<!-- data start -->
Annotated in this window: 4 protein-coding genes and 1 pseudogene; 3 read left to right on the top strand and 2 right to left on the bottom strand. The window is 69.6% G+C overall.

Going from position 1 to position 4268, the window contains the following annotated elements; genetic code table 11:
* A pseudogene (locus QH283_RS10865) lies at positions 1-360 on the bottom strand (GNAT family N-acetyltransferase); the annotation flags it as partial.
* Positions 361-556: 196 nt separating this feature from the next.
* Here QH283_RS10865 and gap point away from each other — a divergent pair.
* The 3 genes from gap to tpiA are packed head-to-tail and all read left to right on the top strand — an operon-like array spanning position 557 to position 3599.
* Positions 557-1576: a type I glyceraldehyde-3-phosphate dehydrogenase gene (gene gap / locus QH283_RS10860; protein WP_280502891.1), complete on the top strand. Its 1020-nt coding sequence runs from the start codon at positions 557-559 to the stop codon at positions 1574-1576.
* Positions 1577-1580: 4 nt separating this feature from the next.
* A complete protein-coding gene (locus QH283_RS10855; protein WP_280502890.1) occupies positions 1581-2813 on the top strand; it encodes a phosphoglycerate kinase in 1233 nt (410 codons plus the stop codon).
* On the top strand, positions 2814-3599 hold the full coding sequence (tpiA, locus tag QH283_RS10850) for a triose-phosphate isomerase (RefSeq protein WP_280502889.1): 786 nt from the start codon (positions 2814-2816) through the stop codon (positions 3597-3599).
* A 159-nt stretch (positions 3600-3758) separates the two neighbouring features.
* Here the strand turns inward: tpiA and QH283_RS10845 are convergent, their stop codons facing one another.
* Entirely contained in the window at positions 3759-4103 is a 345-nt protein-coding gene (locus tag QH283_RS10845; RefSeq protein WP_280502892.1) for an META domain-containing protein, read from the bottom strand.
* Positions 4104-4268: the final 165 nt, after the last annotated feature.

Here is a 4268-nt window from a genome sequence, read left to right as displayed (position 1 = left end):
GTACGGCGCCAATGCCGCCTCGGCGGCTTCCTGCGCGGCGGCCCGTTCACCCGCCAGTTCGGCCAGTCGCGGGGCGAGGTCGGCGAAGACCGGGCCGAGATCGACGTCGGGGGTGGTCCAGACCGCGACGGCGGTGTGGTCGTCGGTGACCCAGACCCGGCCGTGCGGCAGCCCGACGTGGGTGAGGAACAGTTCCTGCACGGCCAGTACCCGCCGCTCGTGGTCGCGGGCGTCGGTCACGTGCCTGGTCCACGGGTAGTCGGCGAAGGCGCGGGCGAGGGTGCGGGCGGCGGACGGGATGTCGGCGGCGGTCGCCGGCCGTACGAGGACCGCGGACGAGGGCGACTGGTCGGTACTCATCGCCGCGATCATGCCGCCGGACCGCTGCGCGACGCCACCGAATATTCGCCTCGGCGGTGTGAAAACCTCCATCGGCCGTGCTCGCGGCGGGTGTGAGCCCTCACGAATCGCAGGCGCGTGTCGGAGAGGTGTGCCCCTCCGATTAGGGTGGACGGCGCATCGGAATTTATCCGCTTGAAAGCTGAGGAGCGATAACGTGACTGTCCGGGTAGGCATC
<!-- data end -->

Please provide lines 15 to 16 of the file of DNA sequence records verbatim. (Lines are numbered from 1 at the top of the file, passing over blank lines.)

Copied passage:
Here is a 4268-nt window from a genome sequence, read left to right as displayed (position 1 = left end):
GTACGGCGCCAATGCCGCCTCGGCGGCTTCCTGCGCGGCGGCCCGTTCACCCGCCAGTTCGGCCAGTCGCGGGGCGAGGTCGGCGAAGACCGGGCCGAGATCGACGTCGGGGGTGGTCCAGACCGCGACGGCGGTGTGGTCGTCGGTGACCCAGACCCGGCCGTGCGGCAGCCCGACGTGGGTGAGGAACAGTTCCTGCACGGCCAGTACCCGCCGCTCGTGGTCGCGGGCGTCGGTCACGTGCCTGGTCCACGGGTAGTCGGCGAAGGCGCGGGCGAGGGTGCGGGCGGCGGACGGGATGTCGGCGGCGGTCGCCGGCCGTACGAGGACCGCGGACGAGGGCGACTGGTCGGTACTCATCGCCGCGATCATGCCGCCGGACCGCTGCGCGACGCCACCGAATATTCGCCTCGGCGGTGTGAAAACCTCCATCGGCCGTGCTCGCGGCGGGTGTGAGCCCTCACGAATCGCAGGCGCGTGTCGGAGAGGTGTGCCCCTCCGATTAGGGTGGACGGCGCATCGGAATTTATCCGCTTGAAAGCTGAGGAGCGATAACGTGACTGTCCGGGTAGGCATC